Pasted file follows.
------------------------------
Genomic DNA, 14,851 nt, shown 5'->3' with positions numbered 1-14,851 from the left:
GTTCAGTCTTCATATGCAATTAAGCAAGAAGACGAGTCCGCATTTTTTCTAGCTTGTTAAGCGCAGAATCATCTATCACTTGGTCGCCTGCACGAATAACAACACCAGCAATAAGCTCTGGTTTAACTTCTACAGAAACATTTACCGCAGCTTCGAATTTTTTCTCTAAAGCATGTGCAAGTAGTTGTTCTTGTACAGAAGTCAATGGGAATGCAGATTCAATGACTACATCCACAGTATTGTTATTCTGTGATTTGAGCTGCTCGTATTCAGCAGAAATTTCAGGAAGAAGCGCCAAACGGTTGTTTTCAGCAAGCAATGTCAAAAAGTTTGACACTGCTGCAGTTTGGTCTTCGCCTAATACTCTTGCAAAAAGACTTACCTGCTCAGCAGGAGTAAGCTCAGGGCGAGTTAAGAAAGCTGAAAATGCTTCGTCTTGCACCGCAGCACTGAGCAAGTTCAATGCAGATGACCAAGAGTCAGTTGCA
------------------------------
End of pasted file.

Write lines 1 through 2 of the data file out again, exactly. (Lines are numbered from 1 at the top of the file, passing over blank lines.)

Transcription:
Genomic DNA, 14,851 nt, shown 5'->3' with positions numbered 1-14,851 from the left:
GTTCAGTCTTCATATGCAATTAAGCAAGAAGACGAGTCCGCATTTTTTCTAGCTTGTTAAGCGCAGAATCATCTATCACTTGGTCGCCTGCACGAATAACAACACCAGCAATAAGCTCTGGTTTAACTTCTACAGAAACATTTACCGCAGCTTCGAATTTTTTCTCTAAAGCATGTGCAAGTAGTTGTTCTTGTACAGAAGTCAATGGGAATGCAGATTCAATGACTACATCCACAGTATTGTTATTCTGTGATTTGAGCTGCTCGTATTCAGCAGAAATTTCAGGAAGAAGCGCCAAACGGTTGTTTTCAGCAAGCAATGTCAAAAAGTTTGACACTGCTGCAGTTTGGTCTTCGCCTAATACTCTTGCAAAAAGACTTACCTGCTCAGCAGGAGTAAGCTCAGGGCGAGTTAAGAAAGCTGAAAATGCTTCGTCTTGCACCGCAGCACTGAGCAAGTTCAATGCAGATGACCAAGAGTCAGTTGCA